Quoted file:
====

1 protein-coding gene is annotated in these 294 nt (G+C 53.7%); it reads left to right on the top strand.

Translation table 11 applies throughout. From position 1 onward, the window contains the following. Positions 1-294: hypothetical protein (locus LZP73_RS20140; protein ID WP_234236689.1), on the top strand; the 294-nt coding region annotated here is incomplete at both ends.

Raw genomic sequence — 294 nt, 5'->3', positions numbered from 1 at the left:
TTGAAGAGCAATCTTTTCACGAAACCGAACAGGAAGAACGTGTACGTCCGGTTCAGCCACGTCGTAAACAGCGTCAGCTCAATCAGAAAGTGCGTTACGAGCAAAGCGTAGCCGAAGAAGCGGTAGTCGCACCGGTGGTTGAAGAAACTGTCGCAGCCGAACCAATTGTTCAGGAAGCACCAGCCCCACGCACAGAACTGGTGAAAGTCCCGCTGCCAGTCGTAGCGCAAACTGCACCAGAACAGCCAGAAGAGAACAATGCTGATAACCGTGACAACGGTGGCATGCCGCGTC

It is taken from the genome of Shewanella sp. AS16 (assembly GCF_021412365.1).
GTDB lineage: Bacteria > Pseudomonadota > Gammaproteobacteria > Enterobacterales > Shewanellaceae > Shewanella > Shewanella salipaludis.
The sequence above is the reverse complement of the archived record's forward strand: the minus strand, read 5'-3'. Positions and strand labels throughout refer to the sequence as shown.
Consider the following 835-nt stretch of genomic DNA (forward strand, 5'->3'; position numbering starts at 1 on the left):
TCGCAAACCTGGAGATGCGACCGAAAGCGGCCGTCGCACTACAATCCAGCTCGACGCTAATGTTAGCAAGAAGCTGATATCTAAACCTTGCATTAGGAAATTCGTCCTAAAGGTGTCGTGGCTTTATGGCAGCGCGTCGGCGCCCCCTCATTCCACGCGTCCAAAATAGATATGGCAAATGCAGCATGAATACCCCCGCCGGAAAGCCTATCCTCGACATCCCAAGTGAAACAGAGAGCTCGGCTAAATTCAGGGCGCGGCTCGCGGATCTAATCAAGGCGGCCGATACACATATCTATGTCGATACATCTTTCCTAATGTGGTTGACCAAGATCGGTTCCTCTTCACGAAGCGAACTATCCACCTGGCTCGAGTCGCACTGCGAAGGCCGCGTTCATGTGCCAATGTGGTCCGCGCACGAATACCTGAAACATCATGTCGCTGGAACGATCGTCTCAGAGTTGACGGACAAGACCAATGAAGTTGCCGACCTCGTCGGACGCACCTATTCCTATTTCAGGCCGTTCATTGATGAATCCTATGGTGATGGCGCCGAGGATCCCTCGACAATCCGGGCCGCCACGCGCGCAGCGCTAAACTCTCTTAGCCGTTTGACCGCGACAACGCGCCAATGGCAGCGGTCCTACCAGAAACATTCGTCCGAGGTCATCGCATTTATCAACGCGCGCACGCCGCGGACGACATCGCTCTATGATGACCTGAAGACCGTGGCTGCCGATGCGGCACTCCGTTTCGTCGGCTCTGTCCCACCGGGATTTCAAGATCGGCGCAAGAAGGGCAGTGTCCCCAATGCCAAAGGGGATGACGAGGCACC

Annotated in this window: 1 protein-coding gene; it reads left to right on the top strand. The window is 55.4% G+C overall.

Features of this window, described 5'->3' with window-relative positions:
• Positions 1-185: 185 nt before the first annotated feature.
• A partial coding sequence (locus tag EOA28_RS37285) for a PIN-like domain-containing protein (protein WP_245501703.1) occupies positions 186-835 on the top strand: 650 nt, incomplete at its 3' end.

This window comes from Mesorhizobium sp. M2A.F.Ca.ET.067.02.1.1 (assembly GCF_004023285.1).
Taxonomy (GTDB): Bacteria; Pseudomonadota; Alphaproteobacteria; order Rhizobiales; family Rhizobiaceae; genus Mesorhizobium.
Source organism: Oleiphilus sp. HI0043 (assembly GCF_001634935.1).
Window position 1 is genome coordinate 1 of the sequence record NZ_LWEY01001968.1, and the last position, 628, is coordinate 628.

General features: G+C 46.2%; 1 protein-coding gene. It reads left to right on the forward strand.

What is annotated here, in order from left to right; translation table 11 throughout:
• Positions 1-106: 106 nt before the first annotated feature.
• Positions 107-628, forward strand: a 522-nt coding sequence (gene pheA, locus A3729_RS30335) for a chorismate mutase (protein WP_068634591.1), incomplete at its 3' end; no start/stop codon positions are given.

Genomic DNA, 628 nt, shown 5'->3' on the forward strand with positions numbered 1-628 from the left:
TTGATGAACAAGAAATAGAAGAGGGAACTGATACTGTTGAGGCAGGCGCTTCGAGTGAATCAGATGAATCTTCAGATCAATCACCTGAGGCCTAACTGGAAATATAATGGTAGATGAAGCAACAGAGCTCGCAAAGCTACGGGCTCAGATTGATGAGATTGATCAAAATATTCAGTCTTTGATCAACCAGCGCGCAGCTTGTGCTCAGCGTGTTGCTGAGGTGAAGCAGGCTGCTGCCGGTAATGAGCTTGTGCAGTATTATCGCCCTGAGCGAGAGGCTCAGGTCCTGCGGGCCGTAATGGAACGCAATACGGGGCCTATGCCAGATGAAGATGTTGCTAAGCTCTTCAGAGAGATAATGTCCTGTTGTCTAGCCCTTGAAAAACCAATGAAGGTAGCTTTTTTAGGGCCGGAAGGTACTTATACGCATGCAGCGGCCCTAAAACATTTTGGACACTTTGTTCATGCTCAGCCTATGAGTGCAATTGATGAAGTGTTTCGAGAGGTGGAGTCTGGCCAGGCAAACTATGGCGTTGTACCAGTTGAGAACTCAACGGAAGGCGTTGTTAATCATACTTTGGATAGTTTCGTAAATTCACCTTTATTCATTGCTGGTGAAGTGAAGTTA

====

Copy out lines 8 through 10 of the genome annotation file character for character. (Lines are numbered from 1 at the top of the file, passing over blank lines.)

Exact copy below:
Consider the following 835-nt stretch of genomic DNA (forward strand, 5'->3'; position numbering starts at 1 on the left):
TCGCAAACCTGGAGATGCGACCGAAAGCGGCCGTCGCACTACAATCCAGCTCGACGCTAATGTTAGCAAGAAGCTGATATCTAAACCTTGCATTAGGAAATTCGTCCTAAAGGTGTCGTGGCTTTATGGCAGCGCGTCGGCGCCCCCTCATTCCACGCGTCCAAAATAGATATGGCAAATGCAGCATGAATACCCCCGCCGGAAAGCCTATCCTCGACATCCCAAGTGAAACAGAGAGCTCGGCTAAATTCAGGGCGCGGCTCGCGGATCTAATCAAGGCGGCCGATACACATATCTATGTCGATACATCTTTCCTAATGTGGTTGACCAAGATCGGTTCCTCTTCACGAAGCGAACTATCCACCTGGCTCGAGTCGCACTGCGAAGGCCGCGTTCATGTGCCAATGTGGTCCGCGCACGAATACCTGAAACATCATGTCGCTGGAACGATCGTCTCAGAGTTGACGGACAAGACCAATGAAGTTGCCGACCTCGTCGGACGCACCTATTCCTATTTCAGGCCGTTCATTGATGAATCCTATGGTGATGGCGCCGAGGATCCCTCGACAATCCGGGCCGCCACGCGCGCAGCGCTAAACTCTCTTAGCCGTTTGACCGCGACAACGCGCCAATGGCAGCGGTCCTACCAGAAACATTCGTCCGAGGTCATCGCATTTATCAACGCGCGCACGCCGCGGACGACATCGCTCTATGATGACCTGAAGACCGTGGCTGCCGATGCGGCACTCCGTTTCGTCGGCTCTGTCCCACCGGGATTTCAAGATCGGCGCAAGAAGGGCAGTGTCCCCAATGCCAAAGGGGATGACGAGGCACC

Annotated in this window: 1 protein-coding gene; it reads left to right on the top strand. The window is 55.4% G+C overall.